A stifled exclamation came from the Dona Lucrezia. I have never seen more sadness nor yet more hatred on a human face than hers displayed. I have said that she was not thoroughbred. She arose now, proud as ever, it is true, but vicious. She declined Helena von Ritz’s outstretched hand, and swept us a curtsey. “Adios!” said she. “I go!”
Mr. Calhoun gravely offered her an arm; and so with a rustle of her silks there passed from our lives one unhappy lady who helped make our map for us.
The baroness herself turned. “I ought not to remain,” she hesitated.
“Madam,” said Mr. Calhoun, “we can not spare you yet.”
She flashed upon him a keen look. “It is a young country,” said she, “but it raises statesmen. You foolish, dear Americans! One could have loved you all.”
“Eh, what?” said Doctor Ward, turning to her. “My dear lady, two of us are too old for that; and as for the other—”
He did not know how hard this chance remark might smite, but as usual Helena von Ritz was brave and smiling.
“You are men,” said she, “such as we do not have in our courts of Europe. Men and women—that is what this country produces.”
“Madam,” said Calhoun, “I myself am a very poor sort of man. I am old, and I fail from month to month. I can not live long, at best. What you see in me is simply a purpose—a purpose to accomplish something for my country—a purpose which my country itself does not desire to see fulfilled. Republics do not reward us. What you say shall be our chief reward. I have asked you here also to accept the thanks of all of us who know the intricacies of the events which have gone forward. Madam, we owe you Texas! ’Twas not yonder lady, but yourself, who first advised of the danger that threatened us. Hers was, after all, a simpler task than yours, because she only matched faiths with Van Zandt, representative of Texas, who had faith in neither men, women nor nations. Had all gone well, we might perhaps have owed you yet more, for Oregon.”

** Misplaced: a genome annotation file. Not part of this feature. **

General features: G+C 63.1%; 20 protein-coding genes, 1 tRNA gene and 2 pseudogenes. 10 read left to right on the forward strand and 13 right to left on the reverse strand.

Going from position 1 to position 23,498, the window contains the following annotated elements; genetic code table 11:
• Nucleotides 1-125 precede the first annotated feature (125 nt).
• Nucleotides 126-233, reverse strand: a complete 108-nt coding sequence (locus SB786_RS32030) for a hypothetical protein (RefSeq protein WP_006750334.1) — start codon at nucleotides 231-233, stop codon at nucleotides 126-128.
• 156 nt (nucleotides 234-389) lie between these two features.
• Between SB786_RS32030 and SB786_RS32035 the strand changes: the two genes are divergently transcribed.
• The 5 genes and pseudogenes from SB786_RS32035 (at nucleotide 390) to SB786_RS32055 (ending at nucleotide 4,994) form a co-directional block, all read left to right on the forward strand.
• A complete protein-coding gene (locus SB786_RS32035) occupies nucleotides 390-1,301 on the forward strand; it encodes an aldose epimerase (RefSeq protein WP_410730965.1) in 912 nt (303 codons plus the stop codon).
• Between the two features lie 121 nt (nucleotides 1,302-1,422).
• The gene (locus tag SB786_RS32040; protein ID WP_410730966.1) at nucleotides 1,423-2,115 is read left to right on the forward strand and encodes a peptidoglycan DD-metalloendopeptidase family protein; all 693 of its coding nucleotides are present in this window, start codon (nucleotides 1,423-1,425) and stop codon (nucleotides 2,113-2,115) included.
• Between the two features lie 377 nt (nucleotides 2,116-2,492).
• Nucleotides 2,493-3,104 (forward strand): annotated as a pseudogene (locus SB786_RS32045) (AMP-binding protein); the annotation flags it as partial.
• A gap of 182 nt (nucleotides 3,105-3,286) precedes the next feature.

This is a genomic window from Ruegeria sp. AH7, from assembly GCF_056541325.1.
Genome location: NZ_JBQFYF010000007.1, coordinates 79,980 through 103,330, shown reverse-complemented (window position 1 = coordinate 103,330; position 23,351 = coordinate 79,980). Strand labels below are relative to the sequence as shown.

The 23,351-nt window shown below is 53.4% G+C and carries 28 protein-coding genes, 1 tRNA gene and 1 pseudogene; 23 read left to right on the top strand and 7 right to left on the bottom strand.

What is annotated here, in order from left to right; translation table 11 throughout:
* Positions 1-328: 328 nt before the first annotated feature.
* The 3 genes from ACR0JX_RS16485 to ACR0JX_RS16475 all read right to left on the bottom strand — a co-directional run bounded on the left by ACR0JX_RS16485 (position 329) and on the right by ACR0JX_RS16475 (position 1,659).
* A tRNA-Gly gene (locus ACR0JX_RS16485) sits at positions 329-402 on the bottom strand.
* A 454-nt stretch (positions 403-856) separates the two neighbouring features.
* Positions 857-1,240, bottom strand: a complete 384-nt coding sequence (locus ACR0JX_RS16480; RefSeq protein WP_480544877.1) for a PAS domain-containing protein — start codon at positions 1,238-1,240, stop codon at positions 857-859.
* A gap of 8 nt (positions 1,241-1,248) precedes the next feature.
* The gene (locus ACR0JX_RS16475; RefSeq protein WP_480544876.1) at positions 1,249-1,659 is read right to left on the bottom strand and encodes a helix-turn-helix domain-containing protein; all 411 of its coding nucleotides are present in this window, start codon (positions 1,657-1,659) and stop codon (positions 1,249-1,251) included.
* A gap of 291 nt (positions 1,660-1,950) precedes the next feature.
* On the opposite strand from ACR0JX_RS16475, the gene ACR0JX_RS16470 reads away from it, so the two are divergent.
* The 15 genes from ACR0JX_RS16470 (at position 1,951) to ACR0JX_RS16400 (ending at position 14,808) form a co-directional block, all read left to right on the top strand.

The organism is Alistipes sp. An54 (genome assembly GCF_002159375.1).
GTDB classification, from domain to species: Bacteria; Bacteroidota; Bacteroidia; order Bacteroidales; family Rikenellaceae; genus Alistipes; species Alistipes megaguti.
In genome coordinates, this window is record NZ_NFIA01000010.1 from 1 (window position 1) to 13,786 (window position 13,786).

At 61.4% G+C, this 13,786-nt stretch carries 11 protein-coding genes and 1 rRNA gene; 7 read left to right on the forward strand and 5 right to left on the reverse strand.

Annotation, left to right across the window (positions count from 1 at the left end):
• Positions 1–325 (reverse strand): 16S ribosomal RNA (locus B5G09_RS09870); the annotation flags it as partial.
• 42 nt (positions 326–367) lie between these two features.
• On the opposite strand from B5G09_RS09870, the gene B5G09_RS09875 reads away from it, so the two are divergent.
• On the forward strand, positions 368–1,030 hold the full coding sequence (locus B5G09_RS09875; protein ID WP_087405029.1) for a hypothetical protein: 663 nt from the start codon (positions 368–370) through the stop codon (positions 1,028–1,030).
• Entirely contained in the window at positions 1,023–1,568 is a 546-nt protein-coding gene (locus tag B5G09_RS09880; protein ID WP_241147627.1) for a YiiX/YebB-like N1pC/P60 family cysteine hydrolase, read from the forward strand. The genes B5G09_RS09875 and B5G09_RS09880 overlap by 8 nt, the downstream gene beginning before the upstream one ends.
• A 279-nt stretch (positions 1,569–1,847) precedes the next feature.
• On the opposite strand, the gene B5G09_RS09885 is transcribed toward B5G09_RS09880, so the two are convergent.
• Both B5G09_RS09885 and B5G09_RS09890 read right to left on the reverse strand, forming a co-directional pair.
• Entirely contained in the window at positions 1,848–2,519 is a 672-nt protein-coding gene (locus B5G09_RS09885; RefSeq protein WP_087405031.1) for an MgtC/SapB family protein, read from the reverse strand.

“Would you like Oregon?” she asked, looking at him with the full glance of her dark eyes.
“More than my life! More than the life of myself and all my friends and family! More than all my fortune!” His voice rang clear and keen as that of youth.
“All of Oregon?” she asked.
“All? We do not own all! Perhaps we do not deserve it. Surely we could not expect it. Why, if we got one-half of what that fellow Polk is claiming, we should do well enough—that is more than we deserve or could expect. With our army already at war on the Southwest, England, as we all know, is planning to take advantage of our helplessness in Oregon.”
Without further answer, she held out to him a document whose appearance I, at least, recognized.
“I am but a woman,” she said, “but it chances that I have been able to do this country perhaps something of a favor. Your assistant, Mr. Trist, has done me in his turn a favor. This much I will ask permission to do for him.”